U.S. national security officials are planning for a future in which the Chinese firm Huawei will have a major share of the advanced global telecommunications market, and have begun to think about how to thwart potential espionage and disruptive cyberattacks enabled by interconnected networks.
“We are going to have to figure out a way in a 5G world that we’re able to manage the risks in a diverse network that includes technology that we can’t trust,” said Sue Gordon, the deputy to the director of the U.S. intelligence community. “We’re just going to have to figure that out.”
Officials have not let up on their campaign to urge other countries to block Huawei – a firm with close ties to the Chinese government – from their burgeoning 5G networks, which will power everything from self-driving cars to military operations.
But they are cognizant that many countries already use low-cost Huawei equipment and will probably continue to rely on it as they transition to the next generation of mobile telecommunications, which will be up to 100 times faster than current 4G platforms.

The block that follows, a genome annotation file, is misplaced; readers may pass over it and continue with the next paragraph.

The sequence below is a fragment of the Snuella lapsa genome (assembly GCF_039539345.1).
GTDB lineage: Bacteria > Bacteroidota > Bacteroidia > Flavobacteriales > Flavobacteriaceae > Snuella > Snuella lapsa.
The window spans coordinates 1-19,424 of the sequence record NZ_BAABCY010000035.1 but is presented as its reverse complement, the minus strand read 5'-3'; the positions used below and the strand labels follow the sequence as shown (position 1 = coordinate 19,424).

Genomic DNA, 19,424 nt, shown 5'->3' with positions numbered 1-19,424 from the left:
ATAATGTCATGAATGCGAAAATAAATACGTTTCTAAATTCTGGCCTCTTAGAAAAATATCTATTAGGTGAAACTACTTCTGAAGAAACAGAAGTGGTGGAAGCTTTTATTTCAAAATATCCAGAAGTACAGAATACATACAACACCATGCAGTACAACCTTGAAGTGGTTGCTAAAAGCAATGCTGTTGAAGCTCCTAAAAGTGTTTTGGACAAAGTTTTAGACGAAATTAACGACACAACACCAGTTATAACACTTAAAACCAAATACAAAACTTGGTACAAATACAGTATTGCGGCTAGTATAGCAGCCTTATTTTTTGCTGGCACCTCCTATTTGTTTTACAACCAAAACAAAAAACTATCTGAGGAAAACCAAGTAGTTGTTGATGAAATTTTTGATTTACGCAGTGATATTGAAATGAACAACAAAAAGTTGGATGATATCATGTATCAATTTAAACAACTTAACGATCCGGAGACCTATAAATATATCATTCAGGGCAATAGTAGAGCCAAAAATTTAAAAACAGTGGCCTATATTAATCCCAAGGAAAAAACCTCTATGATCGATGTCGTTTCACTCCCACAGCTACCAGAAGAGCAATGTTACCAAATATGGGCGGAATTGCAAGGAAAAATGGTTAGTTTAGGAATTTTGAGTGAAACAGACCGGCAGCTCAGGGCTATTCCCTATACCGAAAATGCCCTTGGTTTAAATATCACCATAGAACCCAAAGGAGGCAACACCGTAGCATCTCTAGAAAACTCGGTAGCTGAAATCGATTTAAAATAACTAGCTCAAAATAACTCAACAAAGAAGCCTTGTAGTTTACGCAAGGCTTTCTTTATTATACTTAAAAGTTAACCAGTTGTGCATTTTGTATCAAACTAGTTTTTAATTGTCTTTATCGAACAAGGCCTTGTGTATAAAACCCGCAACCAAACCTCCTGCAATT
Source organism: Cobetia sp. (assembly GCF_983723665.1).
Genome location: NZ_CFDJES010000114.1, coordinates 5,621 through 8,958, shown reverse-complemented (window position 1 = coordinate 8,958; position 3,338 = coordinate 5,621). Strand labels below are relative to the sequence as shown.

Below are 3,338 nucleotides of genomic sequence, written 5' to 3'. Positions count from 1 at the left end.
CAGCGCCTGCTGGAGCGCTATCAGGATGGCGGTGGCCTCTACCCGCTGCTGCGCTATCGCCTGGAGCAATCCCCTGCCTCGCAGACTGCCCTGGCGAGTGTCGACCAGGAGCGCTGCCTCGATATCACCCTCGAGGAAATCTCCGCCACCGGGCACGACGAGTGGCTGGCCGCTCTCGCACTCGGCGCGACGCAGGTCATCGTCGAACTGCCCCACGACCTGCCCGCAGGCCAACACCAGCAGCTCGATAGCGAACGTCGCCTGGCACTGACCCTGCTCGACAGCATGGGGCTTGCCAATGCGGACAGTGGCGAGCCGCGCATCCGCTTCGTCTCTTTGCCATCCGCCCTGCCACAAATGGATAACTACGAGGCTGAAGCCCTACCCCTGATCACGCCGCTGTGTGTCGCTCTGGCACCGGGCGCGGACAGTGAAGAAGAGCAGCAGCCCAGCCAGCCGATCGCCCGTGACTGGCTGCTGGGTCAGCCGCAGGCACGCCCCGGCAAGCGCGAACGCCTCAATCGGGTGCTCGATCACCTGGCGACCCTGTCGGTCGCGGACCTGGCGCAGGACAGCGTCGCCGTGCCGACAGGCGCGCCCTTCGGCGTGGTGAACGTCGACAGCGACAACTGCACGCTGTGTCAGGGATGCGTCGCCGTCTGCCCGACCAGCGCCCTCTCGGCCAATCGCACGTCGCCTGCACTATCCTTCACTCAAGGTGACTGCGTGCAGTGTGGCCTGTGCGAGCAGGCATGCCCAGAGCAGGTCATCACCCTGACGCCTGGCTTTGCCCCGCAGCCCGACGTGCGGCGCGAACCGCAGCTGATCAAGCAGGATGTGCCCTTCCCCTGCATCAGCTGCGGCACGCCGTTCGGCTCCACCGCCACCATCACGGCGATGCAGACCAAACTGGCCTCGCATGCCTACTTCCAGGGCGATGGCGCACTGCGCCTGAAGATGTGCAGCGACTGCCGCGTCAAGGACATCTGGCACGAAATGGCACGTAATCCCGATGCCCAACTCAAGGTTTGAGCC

“You have to presume a dirty network,” said Gordon, at an intelligence conference at the University of Texas, Austin last week. “That’s what we’re going to have to presume about the world.”
Already, officials have begun discussing ways to use encryption, segmented network components and stronger standards to protect key systems. The major U.S. telecom providers began several years ago designing into their 5G network features aimed at keeping domestic systems safe from spying and cyberattacks by adversaries and criminals.
U.S. officials, frustrated by persistent demands that they reveal a “smoking gun” to back up their warnings that Huawei represents a security risk, have pushed the argument that Chinese laws compel firms such as Huawei to cooperate with intelligence agencies, without the judicial and legal safeguards that exist in the United States.
Gordon’s remarks – striking for their candor about the need to prepare for a future with Huawei in the networks – reflect the twin pressures officials face as they to try to persuade allies that long-term national security interests should take precedence over short-term economic benefits.
Huawei’s founder, Ren Zhengfei, insists his company has never shared information with the Chinese government and it does not plan to. “For the past 30 years we have never done that, and the next 30 years to come, we will never do that,” he told CBS News in February.